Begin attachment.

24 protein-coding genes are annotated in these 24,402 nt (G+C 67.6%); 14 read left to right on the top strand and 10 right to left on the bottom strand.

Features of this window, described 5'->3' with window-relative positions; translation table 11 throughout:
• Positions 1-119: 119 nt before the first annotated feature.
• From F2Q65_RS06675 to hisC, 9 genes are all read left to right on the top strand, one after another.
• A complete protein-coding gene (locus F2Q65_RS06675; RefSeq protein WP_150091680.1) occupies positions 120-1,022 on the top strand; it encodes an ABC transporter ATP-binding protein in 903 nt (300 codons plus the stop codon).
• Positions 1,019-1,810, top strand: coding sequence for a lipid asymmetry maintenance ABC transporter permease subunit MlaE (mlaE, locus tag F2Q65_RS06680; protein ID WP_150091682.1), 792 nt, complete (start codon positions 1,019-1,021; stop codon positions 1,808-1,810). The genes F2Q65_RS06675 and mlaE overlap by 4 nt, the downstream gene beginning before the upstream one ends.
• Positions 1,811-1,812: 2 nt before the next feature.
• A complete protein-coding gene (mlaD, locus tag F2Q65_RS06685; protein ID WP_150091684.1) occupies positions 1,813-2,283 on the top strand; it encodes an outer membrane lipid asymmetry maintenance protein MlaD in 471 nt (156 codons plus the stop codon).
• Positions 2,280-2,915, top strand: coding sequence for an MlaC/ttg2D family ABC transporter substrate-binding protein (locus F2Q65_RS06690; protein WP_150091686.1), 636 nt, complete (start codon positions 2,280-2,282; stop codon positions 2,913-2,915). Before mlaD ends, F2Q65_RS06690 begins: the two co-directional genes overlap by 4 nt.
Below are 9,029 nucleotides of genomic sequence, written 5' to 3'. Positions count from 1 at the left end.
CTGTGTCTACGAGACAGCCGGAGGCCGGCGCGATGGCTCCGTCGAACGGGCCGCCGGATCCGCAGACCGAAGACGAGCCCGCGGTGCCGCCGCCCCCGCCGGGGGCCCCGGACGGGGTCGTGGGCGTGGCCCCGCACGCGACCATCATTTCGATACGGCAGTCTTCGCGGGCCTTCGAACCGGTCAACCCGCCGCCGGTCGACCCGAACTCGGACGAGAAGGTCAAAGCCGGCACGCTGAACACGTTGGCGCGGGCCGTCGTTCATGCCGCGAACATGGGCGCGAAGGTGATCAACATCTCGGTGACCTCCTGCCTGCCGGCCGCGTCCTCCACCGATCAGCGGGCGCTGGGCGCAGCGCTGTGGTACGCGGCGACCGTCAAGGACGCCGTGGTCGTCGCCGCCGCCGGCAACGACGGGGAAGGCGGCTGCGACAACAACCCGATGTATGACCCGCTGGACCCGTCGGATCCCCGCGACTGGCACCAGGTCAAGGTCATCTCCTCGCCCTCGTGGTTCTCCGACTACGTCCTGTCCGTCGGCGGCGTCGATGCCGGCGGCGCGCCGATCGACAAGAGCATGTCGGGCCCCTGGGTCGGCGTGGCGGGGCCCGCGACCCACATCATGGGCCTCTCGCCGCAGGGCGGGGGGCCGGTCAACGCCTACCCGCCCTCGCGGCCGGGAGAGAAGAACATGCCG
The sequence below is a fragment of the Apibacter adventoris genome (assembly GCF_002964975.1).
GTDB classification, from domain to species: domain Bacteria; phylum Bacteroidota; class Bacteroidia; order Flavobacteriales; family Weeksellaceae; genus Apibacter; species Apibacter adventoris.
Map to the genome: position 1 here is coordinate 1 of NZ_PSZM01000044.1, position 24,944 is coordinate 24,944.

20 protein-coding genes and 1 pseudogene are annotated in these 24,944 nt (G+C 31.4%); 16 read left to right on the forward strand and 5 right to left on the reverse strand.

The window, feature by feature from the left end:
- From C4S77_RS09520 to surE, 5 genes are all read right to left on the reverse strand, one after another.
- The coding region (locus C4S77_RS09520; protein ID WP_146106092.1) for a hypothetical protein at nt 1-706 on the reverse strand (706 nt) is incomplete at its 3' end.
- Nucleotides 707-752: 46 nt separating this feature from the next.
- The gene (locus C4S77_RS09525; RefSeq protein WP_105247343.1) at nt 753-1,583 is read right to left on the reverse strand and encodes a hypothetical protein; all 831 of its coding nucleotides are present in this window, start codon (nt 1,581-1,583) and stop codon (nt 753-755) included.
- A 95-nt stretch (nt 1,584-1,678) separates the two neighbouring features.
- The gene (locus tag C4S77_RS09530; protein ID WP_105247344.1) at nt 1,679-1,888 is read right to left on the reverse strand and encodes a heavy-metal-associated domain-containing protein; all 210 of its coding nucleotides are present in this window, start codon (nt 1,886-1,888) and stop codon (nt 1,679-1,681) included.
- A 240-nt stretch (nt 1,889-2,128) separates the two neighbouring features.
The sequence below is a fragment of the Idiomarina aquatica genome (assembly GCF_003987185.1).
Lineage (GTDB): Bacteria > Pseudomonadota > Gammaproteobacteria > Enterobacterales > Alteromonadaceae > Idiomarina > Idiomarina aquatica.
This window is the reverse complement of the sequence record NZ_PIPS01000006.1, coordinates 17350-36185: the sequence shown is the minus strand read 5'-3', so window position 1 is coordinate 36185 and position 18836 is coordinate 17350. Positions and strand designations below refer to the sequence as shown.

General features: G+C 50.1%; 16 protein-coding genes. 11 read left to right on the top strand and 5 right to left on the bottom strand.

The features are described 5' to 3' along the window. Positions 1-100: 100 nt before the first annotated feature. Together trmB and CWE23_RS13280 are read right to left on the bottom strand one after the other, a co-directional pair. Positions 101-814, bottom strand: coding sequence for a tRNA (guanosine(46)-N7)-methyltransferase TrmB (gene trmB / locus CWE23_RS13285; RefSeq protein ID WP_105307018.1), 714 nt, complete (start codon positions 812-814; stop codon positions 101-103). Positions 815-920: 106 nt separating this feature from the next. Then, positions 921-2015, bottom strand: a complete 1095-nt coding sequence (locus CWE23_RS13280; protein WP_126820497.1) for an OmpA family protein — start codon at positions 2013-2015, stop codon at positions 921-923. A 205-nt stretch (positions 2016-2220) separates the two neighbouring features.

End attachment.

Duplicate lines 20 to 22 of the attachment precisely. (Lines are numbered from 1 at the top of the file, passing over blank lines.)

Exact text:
- The gene (locus C4S77_RS09525; RefSeq protein WP_105247343.1) at nt 753-1,583 is read right to left on the reverse strand and encodes a hypothetical protein; all 831 of its coding nucleotides are present in this window, start codon (nt 1,581-1,583) and stop codon (nt 753-755) included.
- A 95-nt stretch (nt 1,584-1,678) separates the two neighbouring features.
- The gene (locus tag C4S77_RS09530; protein ID WP_105247344.1) at nt 1,679-1,888 is read right to left on the reverse strand and encodes a heavy-metal-associated domain-containing protein; all 210 of its coding nucleotides are present in this window, start codon (nt 1,886-1,888) and stop codon (nt 1,679-1,681) included.